Through the use of 3D printing, product designers can
enable the consumer to design their own everyday products thereby
creating more meaningful products for people and more value for
companies. These are some of the conclusions Guido Hermans draws in
his dissertation, which he defends at Umeå Institute of Design on
Tuesday 6 October.
"The two questions that I have focused on are: How
will the roles of the professional designer and the layperson
change when the latter engages in the design of personal products?
And, how can designers develop digital-physical toolkits for the
layperson to collaboratively create value and meaning?" says Guido
Within product design there has traditionally been a gap between
production and consumption, with distinct roles for the
professional designer, who engages in production, and the consumer,
who engages in consumption. However, this clear distinction has
been blurred recently and the consumer, or layperson, is no longer
involved only in consumption, but also in production.
In his research, Guido Hermans has investigated a way to open up
design to the consumer and how to give this group an active role in
the design of everyday products.
"This role change implies a shift for the professional designer
from knowing what a future user would like to have towards knowing
what a layperson would like to design, which is for most designers
an unfamiliar way of thinking," says Guido Hermans.
Framework for understanding lay design
The new form of lay design is enabled by two developments: On
the one hand, the creation of variable designs by using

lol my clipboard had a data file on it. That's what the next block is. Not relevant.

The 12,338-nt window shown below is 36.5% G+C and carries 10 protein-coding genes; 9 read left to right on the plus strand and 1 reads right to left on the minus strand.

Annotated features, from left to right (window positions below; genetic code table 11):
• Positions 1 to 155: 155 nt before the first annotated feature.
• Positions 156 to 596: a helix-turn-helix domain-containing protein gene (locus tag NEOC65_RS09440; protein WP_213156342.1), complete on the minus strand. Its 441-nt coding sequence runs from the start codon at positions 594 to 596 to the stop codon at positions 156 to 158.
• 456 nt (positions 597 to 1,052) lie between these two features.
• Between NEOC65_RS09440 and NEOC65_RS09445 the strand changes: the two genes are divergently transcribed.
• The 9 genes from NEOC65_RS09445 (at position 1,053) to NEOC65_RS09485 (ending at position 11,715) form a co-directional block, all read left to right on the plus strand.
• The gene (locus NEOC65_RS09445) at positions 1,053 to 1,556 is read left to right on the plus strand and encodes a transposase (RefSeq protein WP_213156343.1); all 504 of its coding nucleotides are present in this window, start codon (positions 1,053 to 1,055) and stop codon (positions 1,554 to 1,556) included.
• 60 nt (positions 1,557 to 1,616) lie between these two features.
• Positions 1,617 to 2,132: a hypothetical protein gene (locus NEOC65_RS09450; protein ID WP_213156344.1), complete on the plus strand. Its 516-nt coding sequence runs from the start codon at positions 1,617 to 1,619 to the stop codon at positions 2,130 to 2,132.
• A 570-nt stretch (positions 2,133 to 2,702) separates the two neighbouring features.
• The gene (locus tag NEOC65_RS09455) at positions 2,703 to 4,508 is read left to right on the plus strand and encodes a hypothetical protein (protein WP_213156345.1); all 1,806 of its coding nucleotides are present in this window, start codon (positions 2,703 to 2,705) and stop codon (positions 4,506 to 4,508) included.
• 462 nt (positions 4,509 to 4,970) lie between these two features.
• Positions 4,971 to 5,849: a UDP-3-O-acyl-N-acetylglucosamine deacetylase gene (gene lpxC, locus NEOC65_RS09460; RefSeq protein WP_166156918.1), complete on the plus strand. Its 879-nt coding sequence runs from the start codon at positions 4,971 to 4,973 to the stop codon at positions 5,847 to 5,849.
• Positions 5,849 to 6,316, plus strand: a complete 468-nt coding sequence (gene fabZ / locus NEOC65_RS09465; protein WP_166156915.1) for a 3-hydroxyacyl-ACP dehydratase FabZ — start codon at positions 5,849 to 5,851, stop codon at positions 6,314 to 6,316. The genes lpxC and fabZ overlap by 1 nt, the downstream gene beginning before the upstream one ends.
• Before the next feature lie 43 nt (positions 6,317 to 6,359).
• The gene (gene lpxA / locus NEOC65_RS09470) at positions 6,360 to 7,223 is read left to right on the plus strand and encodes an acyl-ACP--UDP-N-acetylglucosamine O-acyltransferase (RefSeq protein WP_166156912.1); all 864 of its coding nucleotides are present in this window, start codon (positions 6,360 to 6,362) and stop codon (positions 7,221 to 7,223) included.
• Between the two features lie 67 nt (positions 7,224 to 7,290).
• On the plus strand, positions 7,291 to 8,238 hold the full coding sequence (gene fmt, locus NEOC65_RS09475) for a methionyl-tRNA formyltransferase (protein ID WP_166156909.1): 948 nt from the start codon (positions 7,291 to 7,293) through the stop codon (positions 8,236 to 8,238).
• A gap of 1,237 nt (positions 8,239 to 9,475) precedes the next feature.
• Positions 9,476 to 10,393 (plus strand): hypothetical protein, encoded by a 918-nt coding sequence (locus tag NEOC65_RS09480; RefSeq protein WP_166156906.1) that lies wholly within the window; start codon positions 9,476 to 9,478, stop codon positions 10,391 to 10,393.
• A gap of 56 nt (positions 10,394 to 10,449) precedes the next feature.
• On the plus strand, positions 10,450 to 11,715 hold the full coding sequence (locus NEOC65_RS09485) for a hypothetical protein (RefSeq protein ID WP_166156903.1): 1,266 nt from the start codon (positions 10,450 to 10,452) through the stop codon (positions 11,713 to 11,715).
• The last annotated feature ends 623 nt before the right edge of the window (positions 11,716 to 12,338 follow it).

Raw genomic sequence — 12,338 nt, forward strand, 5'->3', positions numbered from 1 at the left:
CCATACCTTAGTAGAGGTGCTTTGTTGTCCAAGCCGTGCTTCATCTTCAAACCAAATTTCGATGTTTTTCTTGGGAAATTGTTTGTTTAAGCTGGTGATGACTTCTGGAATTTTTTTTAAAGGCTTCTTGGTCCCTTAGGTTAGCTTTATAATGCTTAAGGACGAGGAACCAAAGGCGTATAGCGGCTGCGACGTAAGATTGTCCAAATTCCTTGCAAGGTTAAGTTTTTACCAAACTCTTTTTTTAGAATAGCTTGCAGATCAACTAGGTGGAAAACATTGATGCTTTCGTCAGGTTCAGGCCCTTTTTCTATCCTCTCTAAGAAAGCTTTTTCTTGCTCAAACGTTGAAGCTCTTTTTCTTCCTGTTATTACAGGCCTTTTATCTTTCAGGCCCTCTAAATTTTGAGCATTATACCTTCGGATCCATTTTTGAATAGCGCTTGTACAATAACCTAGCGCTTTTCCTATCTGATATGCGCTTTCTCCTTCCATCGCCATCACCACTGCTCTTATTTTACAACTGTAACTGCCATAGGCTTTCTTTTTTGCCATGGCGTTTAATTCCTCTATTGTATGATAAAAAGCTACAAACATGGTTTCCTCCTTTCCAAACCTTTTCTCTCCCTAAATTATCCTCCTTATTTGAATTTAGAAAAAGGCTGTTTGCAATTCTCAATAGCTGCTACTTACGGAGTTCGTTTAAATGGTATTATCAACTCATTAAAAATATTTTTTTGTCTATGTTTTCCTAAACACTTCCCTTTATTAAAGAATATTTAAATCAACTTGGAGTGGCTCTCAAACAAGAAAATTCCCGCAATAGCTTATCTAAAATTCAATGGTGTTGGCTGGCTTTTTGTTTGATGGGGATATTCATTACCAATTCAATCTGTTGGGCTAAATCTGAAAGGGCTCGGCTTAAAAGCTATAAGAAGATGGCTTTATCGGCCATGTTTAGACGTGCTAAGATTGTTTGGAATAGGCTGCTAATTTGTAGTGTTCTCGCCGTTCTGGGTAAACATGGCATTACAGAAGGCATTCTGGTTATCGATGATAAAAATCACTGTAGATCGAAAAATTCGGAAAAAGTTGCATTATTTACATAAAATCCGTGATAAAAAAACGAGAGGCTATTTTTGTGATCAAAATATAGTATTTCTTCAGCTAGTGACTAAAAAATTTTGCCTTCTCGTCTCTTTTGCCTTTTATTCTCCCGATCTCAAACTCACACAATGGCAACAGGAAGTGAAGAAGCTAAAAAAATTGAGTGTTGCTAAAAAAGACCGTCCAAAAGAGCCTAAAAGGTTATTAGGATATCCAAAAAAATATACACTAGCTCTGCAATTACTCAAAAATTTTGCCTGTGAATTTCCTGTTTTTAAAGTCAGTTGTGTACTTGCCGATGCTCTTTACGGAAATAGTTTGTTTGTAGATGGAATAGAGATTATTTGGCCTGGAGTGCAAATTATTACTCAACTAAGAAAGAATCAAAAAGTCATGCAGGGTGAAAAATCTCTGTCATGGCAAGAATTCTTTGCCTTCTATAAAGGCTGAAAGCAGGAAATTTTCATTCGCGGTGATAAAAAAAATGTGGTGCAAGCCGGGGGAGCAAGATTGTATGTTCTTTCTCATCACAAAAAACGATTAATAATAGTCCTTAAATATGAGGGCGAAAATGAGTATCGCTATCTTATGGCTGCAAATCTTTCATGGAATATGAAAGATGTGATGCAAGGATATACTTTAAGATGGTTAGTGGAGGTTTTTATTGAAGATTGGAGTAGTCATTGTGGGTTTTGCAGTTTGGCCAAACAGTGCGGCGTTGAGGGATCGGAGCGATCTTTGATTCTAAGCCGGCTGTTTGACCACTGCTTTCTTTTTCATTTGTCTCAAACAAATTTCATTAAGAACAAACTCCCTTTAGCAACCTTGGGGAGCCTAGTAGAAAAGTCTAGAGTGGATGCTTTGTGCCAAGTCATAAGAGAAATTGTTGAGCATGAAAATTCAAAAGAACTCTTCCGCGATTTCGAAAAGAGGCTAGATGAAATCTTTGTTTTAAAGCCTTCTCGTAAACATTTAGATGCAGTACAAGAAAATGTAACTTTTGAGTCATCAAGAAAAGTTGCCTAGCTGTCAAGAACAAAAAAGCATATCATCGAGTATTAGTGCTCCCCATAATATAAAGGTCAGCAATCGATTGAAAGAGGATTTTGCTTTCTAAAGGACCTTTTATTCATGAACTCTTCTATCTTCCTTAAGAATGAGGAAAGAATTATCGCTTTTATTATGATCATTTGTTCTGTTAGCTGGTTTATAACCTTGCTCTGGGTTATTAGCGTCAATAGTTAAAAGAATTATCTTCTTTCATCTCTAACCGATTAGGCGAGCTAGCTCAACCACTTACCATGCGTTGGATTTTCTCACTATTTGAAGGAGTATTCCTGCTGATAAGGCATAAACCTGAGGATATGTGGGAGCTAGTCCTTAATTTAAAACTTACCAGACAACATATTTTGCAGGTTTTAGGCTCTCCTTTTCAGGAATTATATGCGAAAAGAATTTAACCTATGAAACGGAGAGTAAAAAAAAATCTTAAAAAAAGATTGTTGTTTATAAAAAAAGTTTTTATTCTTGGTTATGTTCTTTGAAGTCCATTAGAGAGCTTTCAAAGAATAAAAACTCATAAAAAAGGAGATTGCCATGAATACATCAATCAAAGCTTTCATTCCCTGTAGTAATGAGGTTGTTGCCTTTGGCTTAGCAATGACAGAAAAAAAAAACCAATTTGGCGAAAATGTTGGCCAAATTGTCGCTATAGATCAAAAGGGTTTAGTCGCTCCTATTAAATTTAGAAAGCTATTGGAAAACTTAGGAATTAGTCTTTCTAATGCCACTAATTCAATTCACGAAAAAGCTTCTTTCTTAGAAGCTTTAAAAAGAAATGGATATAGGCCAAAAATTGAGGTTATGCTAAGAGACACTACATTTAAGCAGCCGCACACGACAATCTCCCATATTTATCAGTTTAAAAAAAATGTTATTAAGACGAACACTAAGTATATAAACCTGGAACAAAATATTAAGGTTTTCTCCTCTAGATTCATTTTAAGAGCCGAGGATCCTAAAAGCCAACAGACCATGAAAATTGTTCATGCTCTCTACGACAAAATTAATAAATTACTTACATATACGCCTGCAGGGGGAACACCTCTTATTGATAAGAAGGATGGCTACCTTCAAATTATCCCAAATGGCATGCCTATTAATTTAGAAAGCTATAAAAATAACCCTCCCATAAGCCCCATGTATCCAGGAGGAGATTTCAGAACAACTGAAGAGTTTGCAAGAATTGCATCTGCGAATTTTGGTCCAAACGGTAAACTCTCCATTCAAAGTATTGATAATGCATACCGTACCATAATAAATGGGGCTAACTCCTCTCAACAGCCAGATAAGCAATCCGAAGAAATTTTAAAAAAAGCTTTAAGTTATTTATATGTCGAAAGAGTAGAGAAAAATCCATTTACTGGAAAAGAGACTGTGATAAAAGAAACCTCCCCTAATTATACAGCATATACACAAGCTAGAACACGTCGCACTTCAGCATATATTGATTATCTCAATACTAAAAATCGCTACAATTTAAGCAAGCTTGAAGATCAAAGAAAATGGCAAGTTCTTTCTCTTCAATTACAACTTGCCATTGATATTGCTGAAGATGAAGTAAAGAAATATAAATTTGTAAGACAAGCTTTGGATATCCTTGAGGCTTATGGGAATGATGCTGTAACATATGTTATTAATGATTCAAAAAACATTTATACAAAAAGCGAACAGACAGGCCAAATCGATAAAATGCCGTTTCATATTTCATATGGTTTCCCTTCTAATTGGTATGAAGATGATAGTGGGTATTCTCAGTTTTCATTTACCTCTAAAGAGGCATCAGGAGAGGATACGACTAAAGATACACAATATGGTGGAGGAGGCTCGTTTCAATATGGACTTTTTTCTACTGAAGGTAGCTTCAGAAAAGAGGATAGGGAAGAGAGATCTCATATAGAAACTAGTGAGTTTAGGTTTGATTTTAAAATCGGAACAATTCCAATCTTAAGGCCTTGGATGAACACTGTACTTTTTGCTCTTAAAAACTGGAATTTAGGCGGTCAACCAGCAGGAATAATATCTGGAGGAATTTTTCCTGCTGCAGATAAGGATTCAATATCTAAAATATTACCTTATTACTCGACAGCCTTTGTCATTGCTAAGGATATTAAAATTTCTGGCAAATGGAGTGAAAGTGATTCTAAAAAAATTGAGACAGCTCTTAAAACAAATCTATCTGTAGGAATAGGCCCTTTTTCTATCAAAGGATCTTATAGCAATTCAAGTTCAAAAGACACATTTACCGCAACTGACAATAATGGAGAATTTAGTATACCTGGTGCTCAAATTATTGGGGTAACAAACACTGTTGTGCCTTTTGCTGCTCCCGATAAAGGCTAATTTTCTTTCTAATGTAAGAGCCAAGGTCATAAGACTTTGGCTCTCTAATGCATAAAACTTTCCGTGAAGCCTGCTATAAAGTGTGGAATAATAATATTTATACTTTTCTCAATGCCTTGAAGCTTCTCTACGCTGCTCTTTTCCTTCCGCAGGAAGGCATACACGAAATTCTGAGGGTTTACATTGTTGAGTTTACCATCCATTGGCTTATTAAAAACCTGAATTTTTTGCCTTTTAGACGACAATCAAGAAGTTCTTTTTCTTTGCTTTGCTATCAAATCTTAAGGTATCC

computational design, and on the other hand, the fabrication of
variable products with 3D printing.
"I specifically investigated how the layperson can be involved
in design through the use of so-called digital-physical toolkits,
software applications where one designs in a digital environment
and which outputs a physical product", says Guido Hermans.
Guido Hermans has conducted a series of studies, both analytical
and experimental. For the experiments he took a constructive design
research approach, which means that he engaged in the making of
toolkit and product prototypes.
"The main contribution of this research is a framework of lay
design that consists of a set of principles and guidelines that
enables the professional designer to develop digital-physical
toolkits that empower the layperson to engage in the design of
everyday products," says Guido Hermans.
The implications of lay design concern the role of the
professional designer, the way value is created, a shared
accountability, and also the way designers are educated regarding
the tool-sets, skill-sets, mindset, and knowledge.
"Lay design constitutes value created by both the professional
and lay designer, thereby eliminating the separation of production
and consumption," says Guido Hermans.
Guido Hermans has carried out his doctoral level studies at the
Umeå Institute of Design, Umeå University.
The dissertation has been published
For more information, please contact:
Guido Hermans, Umeå Institute of Design, Umeå University
Phone: +46 70 593 52 12
Guido Hermans has a Master's Degree in Product Design from Delft
University of Technology, The Netherlands. He was born and raised
in Eindhoven, The Netherlands.
About the dissertation defence:
On Tuesday 6 October, Guido Hermans, Umeå Institute of Design at
Umeå University, defends his dissertation entitled Opening Up
Design: Engaging the Layperson in the Design of Everyday
The defense takes place at 13:00 in the auditorium at Umeå
Institute of Design, Östra Strandgatan 30.
Opponent is Professor Ron Wakkary, School of Interactive Arts
& Technology, Simon Fraser University, Canada.